16 March 2019

Art in Bridlington - Nick Coley

Now here's something not seen very often on this website: Art - blue in tooth and claw.


Nick Coley is a friend of long-standing who at one time wrote anarchic humorous Fantasy, which is how our paths first crossed. Like most creative people, he has never been creative in just one field, and he has always innovated. Painting on canvas and board soon gave way to glass and, more impressive, to etching on sheets of steel and aluminium. Seeing him give an outdoor demo was something to behold. Who would have thought a standard angle grinder could be used to such light-altering effects? The paints he uses merely enhances the marks, the colours magically changing in hue depending on the angle of view and the cast light. Alas, the internet does not do the artworks justice, but click the image for a larger size.

Although many of his subjects are East Yorkshire landscapes, from the hidden valleys of the Wolds to the North Sea shore, he also creates mystical images - one of which was based on our discussion about my research on British water dieties, used in the Torc of Moonlight trilogy. 

The Exhibition We Live In Hope is hosted by Gallery 49 in Bridlington. There's a preview and a 'Meet The Artist' on Saturday 30 March, noon-3pm, when Nick will be talking about his work. The gallery is open Thursday-Saturday 11am-4pm and his exhibition is on until 20 April.

If you are in the area, go do something different. You can enjoy Bridlington's famed fish & chips afterwards.

2 March 2019

Pinterest for Authors?

Infographic pin on Writing Tips
I’ve recently initiated a Pinterest account:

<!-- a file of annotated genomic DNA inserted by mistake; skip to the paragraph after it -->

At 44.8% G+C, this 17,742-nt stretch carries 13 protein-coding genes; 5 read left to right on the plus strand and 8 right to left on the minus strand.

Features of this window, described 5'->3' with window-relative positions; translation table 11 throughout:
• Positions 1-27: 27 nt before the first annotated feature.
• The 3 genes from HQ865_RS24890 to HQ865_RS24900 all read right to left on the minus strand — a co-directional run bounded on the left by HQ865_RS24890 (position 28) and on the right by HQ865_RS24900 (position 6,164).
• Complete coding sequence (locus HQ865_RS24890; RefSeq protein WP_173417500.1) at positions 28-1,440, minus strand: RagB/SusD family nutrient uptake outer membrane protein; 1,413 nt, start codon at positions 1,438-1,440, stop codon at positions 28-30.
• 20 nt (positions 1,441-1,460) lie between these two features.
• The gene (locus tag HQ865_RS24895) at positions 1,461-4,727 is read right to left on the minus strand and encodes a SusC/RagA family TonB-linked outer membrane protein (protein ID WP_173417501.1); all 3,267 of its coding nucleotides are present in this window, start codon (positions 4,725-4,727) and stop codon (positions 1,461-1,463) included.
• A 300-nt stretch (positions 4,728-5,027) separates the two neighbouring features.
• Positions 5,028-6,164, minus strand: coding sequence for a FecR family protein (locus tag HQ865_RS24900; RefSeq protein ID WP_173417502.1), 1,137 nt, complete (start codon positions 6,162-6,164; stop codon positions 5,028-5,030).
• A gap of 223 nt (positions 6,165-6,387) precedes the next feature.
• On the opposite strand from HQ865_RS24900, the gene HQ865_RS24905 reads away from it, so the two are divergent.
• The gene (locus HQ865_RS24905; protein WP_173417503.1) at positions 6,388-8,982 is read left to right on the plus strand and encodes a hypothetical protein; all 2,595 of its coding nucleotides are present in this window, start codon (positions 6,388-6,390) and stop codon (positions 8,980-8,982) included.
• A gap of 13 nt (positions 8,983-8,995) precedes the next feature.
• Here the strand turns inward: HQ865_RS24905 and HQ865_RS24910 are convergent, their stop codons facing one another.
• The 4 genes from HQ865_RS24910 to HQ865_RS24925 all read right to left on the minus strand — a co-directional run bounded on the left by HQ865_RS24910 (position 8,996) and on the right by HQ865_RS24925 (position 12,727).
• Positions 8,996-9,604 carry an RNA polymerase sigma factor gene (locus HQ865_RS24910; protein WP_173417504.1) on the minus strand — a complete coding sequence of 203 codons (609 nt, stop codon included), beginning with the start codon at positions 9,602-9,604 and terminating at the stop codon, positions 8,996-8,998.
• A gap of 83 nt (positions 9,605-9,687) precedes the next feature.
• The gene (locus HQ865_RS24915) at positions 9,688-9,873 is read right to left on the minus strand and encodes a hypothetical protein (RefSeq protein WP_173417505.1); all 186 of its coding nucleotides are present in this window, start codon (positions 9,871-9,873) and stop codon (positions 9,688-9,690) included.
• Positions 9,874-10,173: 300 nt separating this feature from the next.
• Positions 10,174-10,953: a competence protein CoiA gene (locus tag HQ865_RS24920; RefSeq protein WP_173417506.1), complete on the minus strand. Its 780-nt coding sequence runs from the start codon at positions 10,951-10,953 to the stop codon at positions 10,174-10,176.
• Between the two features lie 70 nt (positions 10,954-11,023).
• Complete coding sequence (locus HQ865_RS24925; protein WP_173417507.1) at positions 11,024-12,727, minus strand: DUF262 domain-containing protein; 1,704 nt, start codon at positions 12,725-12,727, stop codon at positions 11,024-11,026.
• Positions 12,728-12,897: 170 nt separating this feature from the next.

https://www.pinterest.co.uk/LindaAcasterAuthor/ 

I know, the site has been around long enough, but when a writer is supposed to be creating the next novel, just how many social media sites can she handle?

This was my first mistake. Pinterest is, or is akin to, a search engine. Like a lot of people, my go-to search engine is Google, and when Pinterest URLs kept appearing in its first-page results I decided to take notice.

The big difference between Google and Pinterest is that Pinterest is a visual medium. It truly believes a picture paints a thousand words. It is the image that catches the eye, but it is the embedded link that leads to… wherever you want it to lead: your novel’s Amazon or Kobo page, your blog post, your newsletter sign-up, your book launch competition…

As with Twitter, keywords and hashtags are most useful in the short blurb sitting behind each pinned image, enabling it to be found in a search on the site, or any search – see mention of Google above. Unlike Twitter and Facebook, the image and blurb stays put on a chosen Board and is not suffocated beneath an ever-increasing deluge of newer pins.

Boards act as directories for ease of organisation and can be named however you want. I currently have five public boards:
  • My Books - showing my book covers and linking to their relevant Amazon pages.
  • Book Thoughts - for memes and associated images that catch my eye (I drool over book nooks).
  • Writing Tips: I’ve written a lot of posts over the years and I now make info-graphic pins to link back to them - see one above.
  • Research:Viking – information from other sources I want to find easily for a future project.
  • Research: UK Historical Sites – a new board to consist mostly of pins leading to posts on this blog.
I also have a couple of private boards for my eyes only, including a fledgling World War 1 board for a future project. You can be very private on Pinterest and have all your boards for your eyes only, but the idea is to share via repins so that interesting information gets a wider audience. Among my boards, Writing Tips and Book Thoughts currently contain other people’s pins along with my own. My own pins show, to me only, how many people have looked at each pin, re-pinned it, clicked through to read the blurb, and clicked through the URL. All fascinating stuff.